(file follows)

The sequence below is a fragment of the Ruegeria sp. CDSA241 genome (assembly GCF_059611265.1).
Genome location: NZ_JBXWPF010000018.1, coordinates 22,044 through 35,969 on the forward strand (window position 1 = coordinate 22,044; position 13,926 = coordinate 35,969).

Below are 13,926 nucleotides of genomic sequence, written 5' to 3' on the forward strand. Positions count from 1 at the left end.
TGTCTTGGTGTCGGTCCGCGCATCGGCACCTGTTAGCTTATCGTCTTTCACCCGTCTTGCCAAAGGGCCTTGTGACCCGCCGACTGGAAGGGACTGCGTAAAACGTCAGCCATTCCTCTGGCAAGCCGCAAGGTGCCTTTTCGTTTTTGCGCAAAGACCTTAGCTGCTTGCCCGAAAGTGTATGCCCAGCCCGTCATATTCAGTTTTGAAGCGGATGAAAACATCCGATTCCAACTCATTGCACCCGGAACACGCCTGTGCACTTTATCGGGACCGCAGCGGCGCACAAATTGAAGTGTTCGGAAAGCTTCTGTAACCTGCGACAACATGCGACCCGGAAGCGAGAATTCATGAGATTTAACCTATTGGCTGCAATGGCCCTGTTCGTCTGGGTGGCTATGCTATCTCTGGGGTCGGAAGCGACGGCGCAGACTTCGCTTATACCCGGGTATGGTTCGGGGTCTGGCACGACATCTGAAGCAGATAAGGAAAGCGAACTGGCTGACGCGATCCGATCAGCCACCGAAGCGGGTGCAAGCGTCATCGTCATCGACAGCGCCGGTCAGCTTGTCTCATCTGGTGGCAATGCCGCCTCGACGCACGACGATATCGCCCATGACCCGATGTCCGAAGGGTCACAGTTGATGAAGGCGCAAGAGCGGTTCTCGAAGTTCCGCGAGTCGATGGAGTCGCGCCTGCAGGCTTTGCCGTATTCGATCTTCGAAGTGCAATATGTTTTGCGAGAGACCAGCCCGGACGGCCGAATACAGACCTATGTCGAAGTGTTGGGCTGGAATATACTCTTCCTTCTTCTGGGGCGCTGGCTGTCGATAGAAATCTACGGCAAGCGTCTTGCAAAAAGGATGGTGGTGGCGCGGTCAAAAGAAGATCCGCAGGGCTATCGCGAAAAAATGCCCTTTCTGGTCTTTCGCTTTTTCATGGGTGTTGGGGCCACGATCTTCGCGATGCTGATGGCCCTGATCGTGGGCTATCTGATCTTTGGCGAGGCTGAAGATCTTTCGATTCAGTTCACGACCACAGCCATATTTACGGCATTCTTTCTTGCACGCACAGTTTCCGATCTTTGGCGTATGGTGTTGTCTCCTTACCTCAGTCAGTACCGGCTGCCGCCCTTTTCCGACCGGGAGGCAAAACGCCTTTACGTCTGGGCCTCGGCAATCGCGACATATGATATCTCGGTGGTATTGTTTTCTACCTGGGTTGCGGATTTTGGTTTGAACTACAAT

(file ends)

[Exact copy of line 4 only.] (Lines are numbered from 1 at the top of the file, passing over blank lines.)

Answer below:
TGTCTTGGTGTCGGTCCGCGCATCGGCACCTGTTAGCTTATCGTCTTTCACCCGTCTTGCCAAAGGGCCTTGTGACCCGCCGACTGGAAGGGACTGCGTAAAACGTCAGCCATTCCTCTGGCAAGCCGCAAGGTGCCTTTTCGTTTTTGCGCAAAGACCTTAGCTGCTTGCCCGAAAGTGTATGCCCAGCCCGTCATATTCAGTTTTGAAGCGGATGAAAACATCCGATTCCAACTCATTGCACCCGGAACACGCCTGTGCACTTTATCGGGACCGCAGCGGCGCACAAATTGAAGTGTTCGGAAAGCTTCTGTAACCTGCGACAACATGCGACCCGGAAGCGAGAATTCATGAGATTTAACCTATTGGCTGCAATGGCCCTGTTCGTCTGGGTGGCTATGCTATCTCTGGGGTCGGAAGCGACGGCGCAGACTTCGCTTATACCCGGGTATGGTTCGGGGTCTGGCACGACATCTGAAGCAGATAAGGAAAGCGAACTGGCTGACGCGATCCGATCAGCCACCGAAGCGGGTGCAAGCGTCATCGTCATCGACAGCGCCGGTCAGCTTGTCTCATCTGGTGGCAATGCCGCCTCGACGCACGACGATATCGCCCATGACCCGATGTCCGAAGGGTCACAGTTGATGAAGGCGCAAGAGCGGTTCTCGAAGTTCCGCGAGTCGATGGAGTCGCGCCTGCAGGCTTTGCCGTATTCGATCTTCGAAGTGCAATATGTTTTGCGAGAGACCAGCCCGGACGGCCGAATACAGACCTATGTCGAAGTGTTGGGCTGGAATATACTCTTCCTTCTTCTGGGGCGCTGGCTGTCGATAGAAATCTACGGCAAGCGTCTTGCAAAAAGGATGGTGGTGGCGCGGTCAAAAGAAGATCCGCAGGGCTATCGCGAAAAAATGCCCTTTCTGGTCTTTCGCTTTTTCATGGGTGTTGGGGCCACGATCTTCGCGATGCTGATGGCCCTGATCGTGGGCTATCTGATCTTTGGCGAGGCTGAAGATCTTTCGATTCAGTTCACGACCACAGCCATATTTACGGCATTCTTTCTTGCACGCACAGTTTCCGATCTTTGGCGTATGGTGTTGTCTCCTTACCTCAGTCAGTACCGGCTGCCGCCCTTTTCCGACCGGGAGGCAAAACGCCTTTACGTCTGGGCCTCGGCAATCGCGACATATGATATCTCGGTGGTATTGTTTTCTACCTGGGTTGCGGATTTTGGTTTGAACTACAAT